مرحبا عليكم!

I study languages.

Sunday, May 30, 2010


My little sister Emma writes stories in her first grade class. Here are three I can't stop thinking about.

(Title: The Magic Apple)
Once there was a apple tree. All the apples were ripe. Exept one...one was still a flower blossom. When all the other apples fell down the late bloomer was ripe by then...but it didn't fall down like the others, it took 5 years, then it fell down. Somebody found it and put it in their pocket. That person was sad.

It's the night before Easter. I can hardly wait. But when I went to bed that night I woke by a crash. In what a crazy sight I looked then I saw the Easter Bunny! I know I saw him. He was standing in the living room hiding baskets, I took out my camra made it zoom. I went down stairs and told him my name. Then he shrunk and he shrunk but his face looked the same.

Once there was a black cat...but this cat could talk. One day a girl named Lily came along and found the cat. She gave it a name...his name was Blacky. She took him home. Her mother said she could not keep him, but her father let her. She was so so happy. She played with him every second of the day. But one day Lily and her family went on a vacation but cats were not aloud. So they had to leave him. He was so hungry that he died.


In "The Magic Apple," the eponymous apple's magic is not the fairy blessing typical of traditional children's tales; rather, the apple forces its finder to mourn for the late bloomer that took so painfully long to fall. Metaphorically, this imagery calls to mind Cormac McCarthy's The Road. After a presumed nuclear holocaust, a father and son wander the deserted, melted roads, scavenging food and shelter to keep themselves alive. As the story opens, the man and the boy, along with a handful of other humans who roam the country as lonely pilgrims or inhuman cannibal gangs, have survived the destruction that knocked down all the other apples. The boy is a "late bloomer" but matures fast; his situation is such that "when all the other apples fell down the late bloomer was ripe by then." He is one of the last children left, and his aging father is saddened by the fact that once old age claims him, the boy will be left alone. Initially, the boy and the man do not "fall down like the others," but after a few years fighting for his child's survival, the man passes away and the boy is picked up by a rare roving family not unlike his own. They pick him up and put him in their pocket with mixed emotions, knowing they too will soon die and leave the otherwise defenseless children to fend for themselves.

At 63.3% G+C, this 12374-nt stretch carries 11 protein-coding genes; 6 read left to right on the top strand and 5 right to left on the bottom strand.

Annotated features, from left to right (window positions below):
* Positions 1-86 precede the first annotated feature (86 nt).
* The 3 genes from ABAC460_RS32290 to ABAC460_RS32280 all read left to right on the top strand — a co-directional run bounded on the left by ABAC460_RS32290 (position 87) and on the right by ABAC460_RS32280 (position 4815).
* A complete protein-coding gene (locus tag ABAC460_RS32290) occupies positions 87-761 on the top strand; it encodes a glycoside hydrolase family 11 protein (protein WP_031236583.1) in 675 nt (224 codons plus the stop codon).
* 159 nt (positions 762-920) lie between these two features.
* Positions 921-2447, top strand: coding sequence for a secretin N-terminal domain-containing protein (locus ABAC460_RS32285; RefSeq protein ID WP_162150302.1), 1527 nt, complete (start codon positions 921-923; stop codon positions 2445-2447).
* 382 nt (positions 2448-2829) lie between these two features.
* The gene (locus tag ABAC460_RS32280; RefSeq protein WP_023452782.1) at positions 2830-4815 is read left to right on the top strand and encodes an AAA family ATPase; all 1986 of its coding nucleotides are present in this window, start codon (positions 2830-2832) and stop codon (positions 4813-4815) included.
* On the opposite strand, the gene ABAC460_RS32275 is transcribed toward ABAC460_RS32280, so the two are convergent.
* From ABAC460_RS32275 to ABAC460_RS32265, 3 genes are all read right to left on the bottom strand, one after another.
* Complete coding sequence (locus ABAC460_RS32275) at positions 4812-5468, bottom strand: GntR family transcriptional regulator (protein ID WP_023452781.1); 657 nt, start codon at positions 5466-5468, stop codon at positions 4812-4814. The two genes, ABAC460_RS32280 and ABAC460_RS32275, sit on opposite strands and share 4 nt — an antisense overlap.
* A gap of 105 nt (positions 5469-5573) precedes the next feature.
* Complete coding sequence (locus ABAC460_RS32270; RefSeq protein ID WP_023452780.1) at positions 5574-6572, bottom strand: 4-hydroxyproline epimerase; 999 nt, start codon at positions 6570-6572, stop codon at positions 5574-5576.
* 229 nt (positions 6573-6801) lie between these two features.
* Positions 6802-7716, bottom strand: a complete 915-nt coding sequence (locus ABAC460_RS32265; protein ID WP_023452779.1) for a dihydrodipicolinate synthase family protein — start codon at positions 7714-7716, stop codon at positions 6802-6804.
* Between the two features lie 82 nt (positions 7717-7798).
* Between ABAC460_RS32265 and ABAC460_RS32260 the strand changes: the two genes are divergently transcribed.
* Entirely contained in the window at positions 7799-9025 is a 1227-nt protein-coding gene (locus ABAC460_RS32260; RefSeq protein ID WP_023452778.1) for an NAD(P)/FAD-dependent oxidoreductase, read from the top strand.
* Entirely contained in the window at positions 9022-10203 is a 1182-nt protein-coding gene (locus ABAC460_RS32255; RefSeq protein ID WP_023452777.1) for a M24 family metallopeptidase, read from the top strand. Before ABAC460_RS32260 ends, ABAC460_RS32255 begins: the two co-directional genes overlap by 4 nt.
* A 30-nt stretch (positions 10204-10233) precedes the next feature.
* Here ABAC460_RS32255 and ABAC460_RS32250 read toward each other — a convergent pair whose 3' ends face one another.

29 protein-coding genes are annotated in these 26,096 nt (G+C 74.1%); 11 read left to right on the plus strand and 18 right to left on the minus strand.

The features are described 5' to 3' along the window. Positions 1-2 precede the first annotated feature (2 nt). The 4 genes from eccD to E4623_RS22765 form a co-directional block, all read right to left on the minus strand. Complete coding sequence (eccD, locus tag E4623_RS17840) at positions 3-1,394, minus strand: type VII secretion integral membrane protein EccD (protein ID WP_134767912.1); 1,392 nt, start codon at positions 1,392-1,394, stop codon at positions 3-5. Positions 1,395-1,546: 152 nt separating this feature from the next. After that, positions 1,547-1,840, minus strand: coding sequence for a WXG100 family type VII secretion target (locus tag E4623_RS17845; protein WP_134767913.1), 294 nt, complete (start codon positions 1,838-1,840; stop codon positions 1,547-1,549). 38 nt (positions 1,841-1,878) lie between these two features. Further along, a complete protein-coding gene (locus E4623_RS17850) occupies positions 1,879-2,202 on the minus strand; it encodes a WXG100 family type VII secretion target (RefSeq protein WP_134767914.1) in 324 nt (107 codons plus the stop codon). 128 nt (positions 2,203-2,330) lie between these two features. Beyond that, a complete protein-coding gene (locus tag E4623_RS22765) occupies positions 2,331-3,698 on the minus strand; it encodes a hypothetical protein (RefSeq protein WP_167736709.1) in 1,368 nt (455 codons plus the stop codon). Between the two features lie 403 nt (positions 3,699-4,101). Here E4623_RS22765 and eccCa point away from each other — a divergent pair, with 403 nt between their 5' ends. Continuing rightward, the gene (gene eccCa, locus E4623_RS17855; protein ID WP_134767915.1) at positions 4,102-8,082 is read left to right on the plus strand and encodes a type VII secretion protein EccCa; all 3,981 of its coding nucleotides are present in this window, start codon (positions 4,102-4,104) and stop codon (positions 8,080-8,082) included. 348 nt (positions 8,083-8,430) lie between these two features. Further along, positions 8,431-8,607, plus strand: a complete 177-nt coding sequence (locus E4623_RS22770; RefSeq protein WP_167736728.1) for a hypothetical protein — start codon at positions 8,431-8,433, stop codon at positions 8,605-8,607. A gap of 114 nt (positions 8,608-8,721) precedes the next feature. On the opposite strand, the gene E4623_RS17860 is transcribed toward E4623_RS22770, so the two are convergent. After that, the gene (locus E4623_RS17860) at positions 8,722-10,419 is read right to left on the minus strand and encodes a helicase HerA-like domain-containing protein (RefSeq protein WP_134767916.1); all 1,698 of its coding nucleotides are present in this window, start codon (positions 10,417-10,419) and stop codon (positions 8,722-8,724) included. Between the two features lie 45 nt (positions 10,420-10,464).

The imagery at the end of the second story would be chilling enough as prose, but the rabbit's supernatural behavior is intensified by presenting the action in a rhyming couplet.

And in the third story, the fact that the cat is able to talk does not save him.

Thursday, May 27, 2010

An Ode to Lost.

Lost! O matchless Lost!
Six sweet years is thy dear cost.
Now I've seen the series through
And I eulogize for you.

Lost! Thy intellect!
Leaving Oceanic wrecked
Drove tens of thousands into sects
To worship thy great architects.

Lost! O drama fine!
Thy complexities entwine
Through metaphysics, space, and time
To yield climactic scenes sublime.

Lost! O didact fierce!
Hearts you softened, scared, and pierced!
Millions mad to miss a minute
Knew there was a method in it.

Lost! Where didst thou go?
With no more episodes to show,
Extinguished animals in man
Will never wake to feed again.

Lost! Ardently mourned!
Thy viewers islands now, forlorn.
Melodic chords ring in their ears
as closing eyes spill wistful tears.